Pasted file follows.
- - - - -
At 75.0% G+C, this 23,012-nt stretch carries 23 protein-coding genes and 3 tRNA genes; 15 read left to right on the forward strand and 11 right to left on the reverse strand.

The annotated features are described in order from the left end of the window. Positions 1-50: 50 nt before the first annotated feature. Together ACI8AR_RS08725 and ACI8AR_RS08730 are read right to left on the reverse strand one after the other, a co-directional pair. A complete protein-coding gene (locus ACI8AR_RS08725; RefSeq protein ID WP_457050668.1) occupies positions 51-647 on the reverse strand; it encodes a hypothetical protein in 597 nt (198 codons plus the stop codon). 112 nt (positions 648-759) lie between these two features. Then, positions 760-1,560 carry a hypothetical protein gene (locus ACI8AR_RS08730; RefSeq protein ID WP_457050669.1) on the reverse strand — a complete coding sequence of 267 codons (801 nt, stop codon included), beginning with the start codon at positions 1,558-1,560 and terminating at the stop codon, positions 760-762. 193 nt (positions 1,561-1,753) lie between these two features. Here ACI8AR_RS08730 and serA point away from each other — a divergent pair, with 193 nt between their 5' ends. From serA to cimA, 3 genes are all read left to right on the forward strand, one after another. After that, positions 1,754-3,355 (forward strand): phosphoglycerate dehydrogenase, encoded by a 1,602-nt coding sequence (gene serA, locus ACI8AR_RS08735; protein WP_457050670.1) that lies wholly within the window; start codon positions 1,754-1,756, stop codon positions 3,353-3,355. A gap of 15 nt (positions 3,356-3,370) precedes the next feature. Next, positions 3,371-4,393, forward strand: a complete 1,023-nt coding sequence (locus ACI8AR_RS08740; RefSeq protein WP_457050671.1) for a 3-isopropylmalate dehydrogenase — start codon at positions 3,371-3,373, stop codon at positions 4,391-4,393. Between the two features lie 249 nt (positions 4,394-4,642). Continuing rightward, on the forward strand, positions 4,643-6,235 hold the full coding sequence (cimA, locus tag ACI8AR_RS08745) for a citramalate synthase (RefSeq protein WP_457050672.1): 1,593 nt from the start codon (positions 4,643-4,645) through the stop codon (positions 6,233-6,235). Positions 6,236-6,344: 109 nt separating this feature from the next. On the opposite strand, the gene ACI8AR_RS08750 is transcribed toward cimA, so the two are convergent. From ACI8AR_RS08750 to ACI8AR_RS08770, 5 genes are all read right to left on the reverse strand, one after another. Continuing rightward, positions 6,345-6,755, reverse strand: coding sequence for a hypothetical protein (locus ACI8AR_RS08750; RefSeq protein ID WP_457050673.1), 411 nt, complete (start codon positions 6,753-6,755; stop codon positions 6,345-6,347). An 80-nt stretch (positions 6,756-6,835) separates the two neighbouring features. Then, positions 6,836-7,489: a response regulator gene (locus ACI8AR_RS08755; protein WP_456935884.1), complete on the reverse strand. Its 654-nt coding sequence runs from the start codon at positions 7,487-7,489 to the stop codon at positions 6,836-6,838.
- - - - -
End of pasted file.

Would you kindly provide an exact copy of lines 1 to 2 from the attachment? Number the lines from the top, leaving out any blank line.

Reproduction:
At 75.0% G+C, this 23,012-nt stretch carries 23 protein-coding genes and 3 tRNA genes; 15 read left to right on the forward strand and 11 right to left on the reverse strand.

The annotated features are described in order from the left end of the window. Positions 1-50: 50 nt before the first annotated feature. Together ACI8AR_RS08725 and ACI8AR_RS08730 are read right to left on the reverse strand one after the other, a co-directional pair. A complete protein-coding gene (locus ACI8AR_RS08725; RefSeq protein ID WP_457050668.1) occupies positions 51-647 on the reverse strand; it encodes a hypothetical protein in 597 nt (198 codons plus the stop codon). 112 nt (positions 648-759) lie between these two features. Then, positions 760-1,560 carry a hypothetical protein gene (locus ACI8AR_RS08730; RefSeq protein ID WP_457050669.1) on the reverse strand — a complete coding sequence of 267 codons (801 nt, stop codon included), beginning with the start codon at positions 1,558-1,560 and terminating at the stop codon, positions 760-762. 193 nt (positions 1,561-1,753) lie between these two features. Here ACI8AR_RS08730 and serA point away from each other — a divergent pair, with 193 nt between their 5' ends. From serA to cimA, 3 genes are all read left to right on the forward strand, one after another. After that, positions 1,754-3,355 (forward strand): phosphoglycerate dehydrogenase, encoded by a 1,602-nt coding sequence (gene serA, locus ACI8AR_RS08735; protein WP_457050670.1) that lies wholly within the window; start codon positions 1,754-1,756, stop codon positions 3,353-3,355. A gap of 15 nt (positions 3,356-3,370) precedes the next feature. Next, positions 3,371-4,393, forward strand: a complete 1,023-nt coding sequence (locus ACI8AR_RS08740; RefSeq protein WP_457050671.1) for a 3-isopropylmalate dehydrogenase — start codon at positions 3,371-3,373, stop codon at positions 4,391-4,393. Between the two features lie 249 nt (positions 4,394-4,642). Continuing rightward, on the forward strand, positions 4,643-6,235 hold the full coding sequence (cimA, locus tag ACI8AR_RS08745) for a citramalate synthase (RefSeq protein WP_457050672.1): 1,593 nt from the start codon (positions 4,643-4,645) through the stop codon (positions 6,233-6,235). Positions 6,236-6,344: 109 nt separating this feature from the next. On the opposite strand, the gene ACI8AR_RS08750 is transcribed toward cimA, so the two are convergent. From ACI8AR_RS08750 to ACI8AR_RS08770, 5 genes are all read right to left on the reverse strand, one after another. Continuing rightward, positions 6,345-6,755, reverse strand: coding sequence for a hypothetical protein (locus ACI8AR_RS08750; RefSeq protein ID WP_457050673.1), 411 nt, complete (start codon positions 6,753-6,755; stop codon positions 6,345-6,347). An 80-nt stretch (positions 6,756-6,835) separates the two neighbouring features. Then, positions 6,836-7,489: a response regulator gene (locus ACI8AR_RS08755; protein WP_456935884.1), complete on the reverse strand. Its 654-nt coding sequence runs from the start codon at positions 7,487-7,489 to the stop codon at positions 6,836-6,838.